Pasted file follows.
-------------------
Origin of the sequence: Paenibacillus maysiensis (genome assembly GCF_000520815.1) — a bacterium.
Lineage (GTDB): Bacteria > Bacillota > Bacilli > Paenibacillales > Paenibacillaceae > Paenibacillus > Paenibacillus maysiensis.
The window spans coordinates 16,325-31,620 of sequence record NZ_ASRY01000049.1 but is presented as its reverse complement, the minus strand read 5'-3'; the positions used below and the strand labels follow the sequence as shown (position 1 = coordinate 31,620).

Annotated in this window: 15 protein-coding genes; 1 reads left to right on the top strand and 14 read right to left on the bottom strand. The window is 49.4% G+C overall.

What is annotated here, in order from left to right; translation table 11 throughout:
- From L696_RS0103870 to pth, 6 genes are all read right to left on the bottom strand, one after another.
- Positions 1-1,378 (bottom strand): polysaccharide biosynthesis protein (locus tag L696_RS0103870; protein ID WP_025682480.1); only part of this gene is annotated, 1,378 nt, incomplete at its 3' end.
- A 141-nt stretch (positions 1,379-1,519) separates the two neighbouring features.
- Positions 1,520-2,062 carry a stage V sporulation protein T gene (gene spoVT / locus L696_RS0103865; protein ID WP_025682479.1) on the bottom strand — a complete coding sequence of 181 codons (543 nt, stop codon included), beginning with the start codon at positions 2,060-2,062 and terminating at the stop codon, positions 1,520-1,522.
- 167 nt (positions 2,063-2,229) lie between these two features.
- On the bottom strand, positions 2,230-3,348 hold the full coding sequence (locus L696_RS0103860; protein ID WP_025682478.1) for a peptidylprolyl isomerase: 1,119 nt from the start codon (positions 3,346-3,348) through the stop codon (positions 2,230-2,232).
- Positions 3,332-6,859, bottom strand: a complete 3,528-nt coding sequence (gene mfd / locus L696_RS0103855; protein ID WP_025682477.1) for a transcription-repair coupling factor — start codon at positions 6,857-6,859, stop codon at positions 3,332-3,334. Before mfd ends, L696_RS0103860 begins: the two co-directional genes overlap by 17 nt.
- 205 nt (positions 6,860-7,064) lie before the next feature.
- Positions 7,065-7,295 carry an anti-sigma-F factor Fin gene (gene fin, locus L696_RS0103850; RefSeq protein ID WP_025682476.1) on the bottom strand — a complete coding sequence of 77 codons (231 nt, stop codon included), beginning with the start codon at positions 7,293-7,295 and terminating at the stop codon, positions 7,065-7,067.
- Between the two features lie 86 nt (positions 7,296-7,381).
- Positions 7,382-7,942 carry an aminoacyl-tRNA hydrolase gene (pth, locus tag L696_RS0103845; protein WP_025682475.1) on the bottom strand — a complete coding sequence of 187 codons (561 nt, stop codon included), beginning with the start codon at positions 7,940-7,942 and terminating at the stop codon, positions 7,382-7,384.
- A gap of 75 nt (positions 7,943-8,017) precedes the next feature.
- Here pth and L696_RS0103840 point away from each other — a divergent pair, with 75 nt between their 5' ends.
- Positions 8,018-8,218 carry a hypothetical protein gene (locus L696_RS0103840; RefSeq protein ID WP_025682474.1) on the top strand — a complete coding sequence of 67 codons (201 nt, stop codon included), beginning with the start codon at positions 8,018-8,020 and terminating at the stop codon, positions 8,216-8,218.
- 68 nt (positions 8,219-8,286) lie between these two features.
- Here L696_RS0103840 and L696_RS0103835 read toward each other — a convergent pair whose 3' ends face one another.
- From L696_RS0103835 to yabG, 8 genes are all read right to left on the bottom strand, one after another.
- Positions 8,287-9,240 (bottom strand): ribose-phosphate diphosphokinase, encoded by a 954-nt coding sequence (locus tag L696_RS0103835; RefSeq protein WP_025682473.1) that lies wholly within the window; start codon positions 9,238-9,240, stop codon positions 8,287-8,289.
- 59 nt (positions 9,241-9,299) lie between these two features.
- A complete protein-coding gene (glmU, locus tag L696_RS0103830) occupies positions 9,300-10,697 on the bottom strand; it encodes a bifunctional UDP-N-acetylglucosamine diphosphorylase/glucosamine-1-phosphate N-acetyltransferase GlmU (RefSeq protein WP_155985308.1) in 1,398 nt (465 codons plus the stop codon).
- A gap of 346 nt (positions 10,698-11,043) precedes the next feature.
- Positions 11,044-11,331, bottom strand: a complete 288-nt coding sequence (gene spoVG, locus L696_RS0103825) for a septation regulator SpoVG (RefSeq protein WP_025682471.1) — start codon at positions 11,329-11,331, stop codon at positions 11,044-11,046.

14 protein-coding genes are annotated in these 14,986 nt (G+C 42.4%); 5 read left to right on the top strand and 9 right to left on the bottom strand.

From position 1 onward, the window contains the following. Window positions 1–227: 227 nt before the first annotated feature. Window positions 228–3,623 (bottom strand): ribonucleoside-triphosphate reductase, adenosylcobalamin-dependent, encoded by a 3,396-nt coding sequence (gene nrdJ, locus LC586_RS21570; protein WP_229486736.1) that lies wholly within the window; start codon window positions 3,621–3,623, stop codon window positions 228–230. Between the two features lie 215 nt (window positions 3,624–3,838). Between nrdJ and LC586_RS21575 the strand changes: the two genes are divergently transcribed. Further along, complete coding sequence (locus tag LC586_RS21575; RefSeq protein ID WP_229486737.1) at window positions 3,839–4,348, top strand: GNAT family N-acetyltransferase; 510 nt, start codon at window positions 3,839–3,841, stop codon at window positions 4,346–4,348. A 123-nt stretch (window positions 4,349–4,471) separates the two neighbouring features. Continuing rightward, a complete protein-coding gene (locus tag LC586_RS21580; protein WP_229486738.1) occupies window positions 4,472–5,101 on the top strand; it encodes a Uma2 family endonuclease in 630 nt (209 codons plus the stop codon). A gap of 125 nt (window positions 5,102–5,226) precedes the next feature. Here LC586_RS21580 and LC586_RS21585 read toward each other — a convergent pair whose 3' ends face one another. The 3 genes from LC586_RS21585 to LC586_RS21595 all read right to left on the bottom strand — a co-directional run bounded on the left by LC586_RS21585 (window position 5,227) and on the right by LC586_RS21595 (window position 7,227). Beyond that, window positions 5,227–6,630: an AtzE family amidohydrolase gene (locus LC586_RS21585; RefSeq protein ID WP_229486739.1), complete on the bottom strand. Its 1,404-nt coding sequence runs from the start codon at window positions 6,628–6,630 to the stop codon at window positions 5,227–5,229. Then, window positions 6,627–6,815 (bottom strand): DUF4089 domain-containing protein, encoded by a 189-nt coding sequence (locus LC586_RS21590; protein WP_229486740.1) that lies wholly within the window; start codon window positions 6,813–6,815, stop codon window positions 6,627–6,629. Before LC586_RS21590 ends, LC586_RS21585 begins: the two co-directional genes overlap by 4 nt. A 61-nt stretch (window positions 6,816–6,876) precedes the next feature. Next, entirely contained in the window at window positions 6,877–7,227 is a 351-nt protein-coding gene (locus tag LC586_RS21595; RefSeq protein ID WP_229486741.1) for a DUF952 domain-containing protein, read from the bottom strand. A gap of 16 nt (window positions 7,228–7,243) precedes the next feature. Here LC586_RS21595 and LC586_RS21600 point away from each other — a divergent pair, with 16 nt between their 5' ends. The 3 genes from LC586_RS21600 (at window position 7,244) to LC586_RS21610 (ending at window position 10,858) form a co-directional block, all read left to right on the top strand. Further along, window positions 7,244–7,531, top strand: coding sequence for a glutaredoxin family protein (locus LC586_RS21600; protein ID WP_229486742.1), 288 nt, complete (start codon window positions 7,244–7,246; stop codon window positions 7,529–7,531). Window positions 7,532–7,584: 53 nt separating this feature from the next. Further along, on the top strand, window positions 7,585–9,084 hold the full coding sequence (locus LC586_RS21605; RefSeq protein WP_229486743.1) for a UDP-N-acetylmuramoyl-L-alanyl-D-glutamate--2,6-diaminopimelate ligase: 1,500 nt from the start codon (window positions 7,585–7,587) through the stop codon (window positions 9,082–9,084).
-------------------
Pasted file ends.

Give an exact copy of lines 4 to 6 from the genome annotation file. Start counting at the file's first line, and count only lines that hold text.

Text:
Annotated in this window: 15 protein-coding genes; 1 reads left to right on the top strand and 14 read right to left on the bottom strand. The window is 49.4% G+C overall.

What is annotated here, in order from left to right; translation table 11 throughout:
- From L696_RS0103870 to pth, 6 genes are all read right to left on the bottom strand, one after another.